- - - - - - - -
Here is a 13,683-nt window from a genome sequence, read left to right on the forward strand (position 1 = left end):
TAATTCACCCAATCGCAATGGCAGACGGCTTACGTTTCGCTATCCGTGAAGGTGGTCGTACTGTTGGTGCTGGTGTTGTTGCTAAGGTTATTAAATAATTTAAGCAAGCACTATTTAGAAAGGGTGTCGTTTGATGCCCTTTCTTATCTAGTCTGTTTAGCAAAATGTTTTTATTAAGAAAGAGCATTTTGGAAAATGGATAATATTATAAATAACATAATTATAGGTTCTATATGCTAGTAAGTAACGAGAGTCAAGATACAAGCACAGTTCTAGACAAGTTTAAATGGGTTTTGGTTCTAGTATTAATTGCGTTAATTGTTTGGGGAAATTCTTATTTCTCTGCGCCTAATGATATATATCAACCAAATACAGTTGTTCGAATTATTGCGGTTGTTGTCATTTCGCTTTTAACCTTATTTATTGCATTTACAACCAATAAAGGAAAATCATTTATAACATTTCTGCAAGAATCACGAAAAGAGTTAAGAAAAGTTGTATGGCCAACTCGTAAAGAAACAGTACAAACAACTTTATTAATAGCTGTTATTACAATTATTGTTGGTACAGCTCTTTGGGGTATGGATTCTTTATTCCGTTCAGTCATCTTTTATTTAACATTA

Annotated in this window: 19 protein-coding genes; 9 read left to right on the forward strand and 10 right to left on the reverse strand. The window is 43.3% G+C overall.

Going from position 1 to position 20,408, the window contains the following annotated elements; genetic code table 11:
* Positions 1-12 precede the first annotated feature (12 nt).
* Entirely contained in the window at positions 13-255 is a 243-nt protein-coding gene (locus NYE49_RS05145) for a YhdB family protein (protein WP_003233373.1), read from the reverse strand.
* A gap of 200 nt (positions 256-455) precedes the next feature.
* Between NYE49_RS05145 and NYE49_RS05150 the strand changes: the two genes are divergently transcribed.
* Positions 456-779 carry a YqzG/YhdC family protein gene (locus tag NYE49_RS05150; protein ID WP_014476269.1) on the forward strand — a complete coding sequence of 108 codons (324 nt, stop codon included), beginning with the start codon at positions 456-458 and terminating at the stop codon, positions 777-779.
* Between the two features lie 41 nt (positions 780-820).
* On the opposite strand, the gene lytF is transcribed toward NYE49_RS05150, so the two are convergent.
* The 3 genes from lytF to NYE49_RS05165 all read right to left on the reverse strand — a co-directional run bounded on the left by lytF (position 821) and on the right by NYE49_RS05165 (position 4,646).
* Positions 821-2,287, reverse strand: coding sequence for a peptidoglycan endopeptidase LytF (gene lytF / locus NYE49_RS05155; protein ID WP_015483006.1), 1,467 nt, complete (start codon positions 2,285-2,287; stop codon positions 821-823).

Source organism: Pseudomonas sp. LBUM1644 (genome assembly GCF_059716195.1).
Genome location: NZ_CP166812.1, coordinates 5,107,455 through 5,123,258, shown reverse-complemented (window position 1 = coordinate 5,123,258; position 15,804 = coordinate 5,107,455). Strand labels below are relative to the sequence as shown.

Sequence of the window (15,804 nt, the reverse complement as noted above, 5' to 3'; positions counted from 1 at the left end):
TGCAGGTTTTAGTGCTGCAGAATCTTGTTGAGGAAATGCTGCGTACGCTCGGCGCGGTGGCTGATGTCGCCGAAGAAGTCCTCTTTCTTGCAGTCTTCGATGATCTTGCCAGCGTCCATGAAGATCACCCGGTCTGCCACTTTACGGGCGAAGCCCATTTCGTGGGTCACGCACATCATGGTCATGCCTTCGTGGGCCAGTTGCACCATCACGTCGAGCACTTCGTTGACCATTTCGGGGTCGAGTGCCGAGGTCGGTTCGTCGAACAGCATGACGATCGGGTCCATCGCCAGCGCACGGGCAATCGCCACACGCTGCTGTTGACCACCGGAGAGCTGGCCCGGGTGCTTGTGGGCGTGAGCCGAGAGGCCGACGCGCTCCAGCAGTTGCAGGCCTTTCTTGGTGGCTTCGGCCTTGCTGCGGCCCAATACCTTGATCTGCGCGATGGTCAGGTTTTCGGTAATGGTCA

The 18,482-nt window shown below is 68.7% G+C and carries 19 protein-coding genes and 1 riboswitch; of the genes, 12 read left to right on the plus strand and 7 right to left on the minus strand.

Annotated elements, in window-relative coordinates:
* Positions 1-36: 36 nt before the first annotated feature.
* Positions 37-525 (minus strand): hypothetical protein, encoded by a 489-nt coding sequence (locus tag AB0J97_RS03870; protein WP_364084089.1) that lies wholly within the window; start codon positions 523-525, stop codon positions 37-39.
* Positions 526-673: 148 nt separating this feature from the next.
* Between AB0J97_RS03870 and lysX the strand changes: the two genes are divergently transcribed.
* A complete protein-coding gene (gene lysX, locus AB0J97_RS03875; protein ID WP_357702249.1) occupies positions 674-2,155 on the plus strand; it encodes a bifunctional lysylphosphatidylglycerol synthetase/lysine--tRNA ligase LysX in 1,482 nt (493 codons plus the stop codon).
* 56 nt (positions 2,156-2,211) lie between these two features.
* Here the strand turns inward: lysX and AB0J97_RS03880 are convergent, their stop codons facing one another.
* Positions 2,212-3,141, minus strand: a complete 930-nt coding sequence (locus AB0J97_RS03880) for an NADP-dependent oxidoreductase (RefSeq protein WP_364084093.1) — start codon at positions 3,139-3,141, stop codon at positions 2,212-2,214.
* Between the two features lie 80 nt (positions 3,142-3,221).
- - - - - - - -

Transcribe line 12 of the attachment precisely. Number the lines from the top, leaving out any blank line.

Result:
* The 3 genes from lytF to NYE49_RS05165 all read right to left on the reverse strand — a co-directional run bounded on the left by lytF (position 821) and on the right by NYE49_RS05165 (position 4,646).